The vitamin and supplement industry is big business. Over the course of a lifetime, most of us will take many of these products to enhance our health, improve our well-being, or manage certain symptoms with a “natural” remedy. In fact, Americans spend over $23 billion a year on these products. We often find the “natural” labeling reassuring. Many people swear that these products work wonders.

And since vitamins and supplements are not regulated the same way drugs are regulated in this country and because anybody can purchase them from stores and online sources, it is easy to think that these are harmless products.

That’s not actually the case. So while it may be a good idea for you to take these drugs, you should tell your doctor (and pharmacist) what you are taking. Here are four reasons to tell your doctor or nurse about the supplements you take.

1. Even something as seemingly benign as a vitamin pill can have a toxic effect on the body when excessive amounts are taken. In fact, some vitamins in megadoses can cause serious side effects and even be lethal. Read labels and literature carefully. If you are taking vitamins, tell your doctor not just the kind, but also the dose.

2. Some commonly available supplements have definite side effects that consumers may not be aware of. For instance, colloidal silver (which is readily available) can cause the skin to turn blue—and it’s a permanent change that can only be fixed with expensive laser treatments. Why don’t more people know about this “blue skin” risk with colloidal silver, which is sold for immune support? The FDA issued a warning back in 2009, but how many of us are regular readers of the FDA website?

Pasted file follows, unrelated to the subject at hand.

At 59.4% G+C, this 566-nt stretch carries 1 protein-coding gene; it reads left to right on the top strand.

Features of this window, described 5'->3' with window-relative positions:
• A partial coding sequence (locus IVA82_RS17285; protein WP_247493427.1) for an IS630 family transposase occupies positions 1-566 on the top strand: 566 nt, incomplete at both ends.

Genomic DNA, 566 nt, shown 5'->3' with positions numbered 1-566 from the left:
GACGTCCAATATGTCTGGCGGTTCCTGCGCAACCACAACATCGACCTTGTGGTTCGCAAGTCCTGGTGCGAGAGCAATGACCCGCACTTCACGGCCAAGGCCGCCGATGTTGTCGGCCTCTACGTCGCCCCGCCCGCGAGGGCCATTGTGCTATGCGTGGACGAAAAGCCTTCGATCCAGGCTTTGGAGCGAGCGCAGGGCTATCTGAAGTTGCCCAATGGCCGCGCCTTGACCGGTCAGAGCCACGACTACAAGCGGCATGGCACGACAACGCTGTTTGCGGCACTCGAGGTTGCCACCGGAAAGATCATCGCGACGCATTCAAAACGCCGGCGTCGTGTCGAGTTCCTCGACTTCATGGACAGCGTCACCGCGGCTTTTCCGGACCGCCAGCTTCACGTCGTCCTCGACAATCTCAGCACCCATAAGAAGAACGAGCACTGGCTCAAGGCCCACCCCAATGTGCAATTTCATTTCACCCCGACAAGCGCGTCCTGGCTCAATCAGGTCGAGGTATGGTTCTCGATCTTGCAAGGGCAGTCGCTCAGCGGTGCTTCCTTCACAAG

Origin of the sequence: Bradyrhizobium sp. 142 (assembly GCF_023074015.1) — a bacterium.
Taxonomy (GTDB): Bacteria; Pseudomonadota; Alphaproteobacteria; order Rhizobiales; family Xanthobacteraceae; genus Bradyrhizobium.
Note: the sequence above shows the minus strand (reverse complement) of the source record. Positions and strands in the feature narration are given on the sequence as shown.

The product is not considered dangerous enough to ban. If you take supplements, tell your doctor, since he or she is likely more up-to-date with potentially risky supplements. (You may wonder why the FDA does not simply ban supplements like colloidal silver, but the fact is, it takes a lot of evidence, study, and expense to get a substance like that off the market. The FDA did get ephedra, a weight-loss supplement, off the market but it took thousands of adverse events to do so.)

3. Some supplements can potentially interact with drugs you already take. In such cases, the supplement may be safe and the drug may be safe, but they do not work well together.

4. Some supplements and vitamins can cause symptoms. For instance, peppermint essential oil in high doses can cause heart burn. The oil can relax certain smooth muscles, and in the case of the digestive system, that is not the ideal situation. If you go to the doctor with heart burn, he or she may prescribe a drug. But if you go to the doctor for heart burn and explain that you ingest a capsule of peppermint essential oil every day, the doctor may be able to match your symptom with the supplement. In this case (which happened to me), cutting down on peppermint oil ended the heart burn.

Finally, consumers need to be cautious when purchasing vitamins and supplements. These products are not regulated the same way over-the-counter drugs are regulated, even though they may be sitting side-by-side on the store shelf. The ingredients for some of these supplemental and “natural” products may come from abroad, where the FDA has limited inspections and jurisdiction. Be suspicious of grandiose marketing claims on product labels. If you are intrigued by a particular supplement, ask your physician about it before you make it part of a regular regimen.

Of course, not all physicians are enthusiastic about natural products, vitamins, and supplementation. If you feel you benefit from these types of products, you may want to find a physician who is more aligned with your way of thinking to give you balanced advice. The truth about vitamins and supplements is somewhere in the middle—they may be helpful but they also can be associated with certain very real risks. The trick is learning to navigate your way around them and integrating them with other prescription drugs and treatments.

Jo Ann LeQuang is a professional writer specializing in medical topics and a Christ-follower who blogs at AWretchLike.Me.

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